Superplasticizers and water-reducing admixtures are important to increase the strength, which were developed in the 1970s and have found wide acceptance in the concrete construction industry. The surfactant imparts a strong negative charge when adsorbed on cement particles, which leads to lower the surface tension of the surrounding water and greatly improves the fluidity of the system [1]. The mechanism of action is shown in Figure 10 and can be summarized as follows: when the cement particles (which have a mixture of positive and negative charges) are mixed with water, they coalesce into flocks resulting in trapping a considerable amount of mixing water and therefore reducing the fluidity. To solve this, adding the superplasticizer (which constitutes a negative ionic group) will form a negative charge on the cement particles after adsorbing onto them. Now, the cement particles repel each other and become more dispersed, releasing the trapped water and increasing the fluidity [17].

Figure 10.

Diagrammatic representation of plasticizers’ action [17].

3.2. Pore structure

It is well known that the pore structure of cementitious material is a significant characteristic because it affects properties such as strength and durability due to their dependence on material porosity, permeability, and pore size distribution [18]. The typical sizes of the voids in hydrated cement paste are shown in Figure 11.

Figure 11.

Dimensional range of pores in a hydrated cement paste [1].

Just and Middendorf [19] stated that by using low w/c ratio and adding microsilica, density increases and the average air voids’ diameter decreases. Furthermore, decreasing the diameter of the pores may lead to regularly formed air voids, resulting in increasing compressive strength for the same densities. Therefore, understanding the pore parameters is important for producing a product with a high strength to weight ratio and good properties.

3.3. Interfacial transition zone (ITZ)

Concrete may be considered to consist of three phases: a cement paste, the aggregate, and the interfacial transition zone (ITZ) between them. In the ITZ, the structure of the cement paste is different from that of the bulk paste in terms of morphology, composition, and density. Compared to the bulk paste, the ITZ has less unhydrated cement, less C-S-H, large crystals of calcium hydroxide, greater concentration of ettringite, and higher porosity (lower density) [20]. As in the bulk paste, calcium, sulfate, hydroxyl, and aluminate ions are produced by the dissolution of calcium sulfate and calcium aluminate compounds. These ions combine to form ettringite and calcium hydroxide, which, due to the high w/c ratio, become larger in the vicinity of the aggregate resulting in more porous framework than in the bulk cement paste or unfoamed matrix [1]. The microstructure of an interfacial transition zone in concrete is presented schematically in Figure 12.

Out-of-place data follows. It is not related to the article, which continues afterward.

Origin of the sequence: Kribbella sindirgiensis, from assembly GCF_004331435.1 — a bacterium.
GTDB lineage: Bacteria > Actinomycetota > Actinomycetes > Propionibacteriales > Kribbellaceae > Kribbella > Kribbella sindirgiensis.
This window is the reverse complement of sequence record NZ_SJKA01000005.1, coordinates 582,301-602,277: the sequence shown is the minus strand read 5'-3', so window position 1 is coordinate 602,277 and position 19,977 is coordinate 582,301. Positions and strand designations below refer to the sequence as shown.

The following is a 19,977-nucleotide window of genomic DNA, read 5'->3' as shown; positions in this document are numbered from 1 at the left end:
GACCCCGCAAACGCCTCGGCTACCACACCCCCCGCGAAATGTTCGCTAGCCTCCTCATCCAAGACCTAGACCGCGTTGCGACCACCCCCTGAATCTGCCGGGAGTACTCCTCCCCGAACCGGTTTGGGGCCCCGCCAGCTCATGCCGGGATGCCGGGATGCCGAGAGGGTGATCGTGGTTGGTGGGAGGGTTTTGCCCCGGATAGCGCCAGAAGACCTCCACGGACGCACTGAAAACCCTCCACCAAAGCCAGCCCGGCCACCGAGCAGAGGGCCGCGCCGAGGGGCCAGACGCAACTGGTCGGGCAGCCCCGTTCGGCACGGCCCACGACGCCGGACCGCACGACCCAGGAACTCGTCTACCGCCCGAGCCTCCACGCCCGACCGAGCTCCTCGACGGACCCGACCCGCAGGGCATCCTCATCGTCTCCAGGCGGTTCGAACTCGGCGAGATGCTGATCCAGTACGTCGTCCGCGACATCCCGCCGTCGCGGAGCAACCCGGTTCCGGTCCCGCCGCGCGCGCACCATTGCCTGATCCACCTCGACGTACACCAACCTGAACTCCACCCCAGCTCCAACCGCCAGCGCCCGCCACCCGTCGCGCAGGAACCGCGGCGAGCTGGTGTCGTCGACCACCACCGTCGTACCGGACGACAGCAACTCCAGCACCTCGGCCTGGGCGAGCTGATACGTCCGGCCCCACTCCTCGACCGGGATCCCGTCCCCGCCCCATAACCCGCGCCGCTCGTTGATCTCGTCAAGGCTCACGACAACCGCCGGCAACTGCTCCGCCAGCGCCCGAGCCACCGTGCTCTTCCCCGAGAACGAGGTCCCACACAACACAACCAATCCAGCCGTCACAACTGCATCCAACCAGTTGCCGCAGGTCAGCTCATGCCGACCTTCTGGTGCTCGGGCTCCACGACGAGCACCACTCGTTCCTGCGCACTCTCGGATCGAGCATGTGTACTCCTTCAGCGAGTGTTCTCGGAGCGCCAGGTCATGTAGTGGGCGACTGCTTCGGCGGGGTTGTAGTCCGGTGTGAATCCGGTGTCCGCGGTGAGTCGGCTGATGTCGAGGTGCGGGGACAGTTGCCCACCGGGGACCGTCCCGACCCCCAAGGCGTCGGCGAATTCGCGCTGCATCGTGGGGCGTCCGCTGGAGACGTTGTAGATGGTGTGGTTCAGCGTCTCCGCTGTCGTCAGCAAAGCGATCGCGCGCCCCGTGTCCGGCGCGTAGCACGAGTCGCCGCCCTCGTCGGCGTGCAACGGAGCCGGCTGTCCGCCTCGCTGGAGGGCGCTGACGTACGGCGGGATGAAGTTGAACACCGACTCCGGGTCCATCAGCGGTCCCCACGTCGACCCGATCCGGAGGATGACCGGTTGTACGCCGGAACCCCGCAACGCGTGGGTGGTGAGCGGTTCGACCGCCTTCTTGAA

Figure 12.

Schematic diagram of ITZ in concrete [1].

Quantitative characterization of the ITZ between the aggregate and the cement paste in concrete confirms that it arises due to the packing of cement grains (1–100 μm) against the larger aggregate particles. In other words, this difference in size means that each aggregate particle is a mini “wall,” disrupting the normal packing of the cement grains and leading to accumulation of smaller grains in the zone close to the aggregate while larger grains are found further out (see Figure 13). This packing leads to a more porous zone, and the deposition of hydration products, especially calcium hydroxide, tends to fill this zone [21].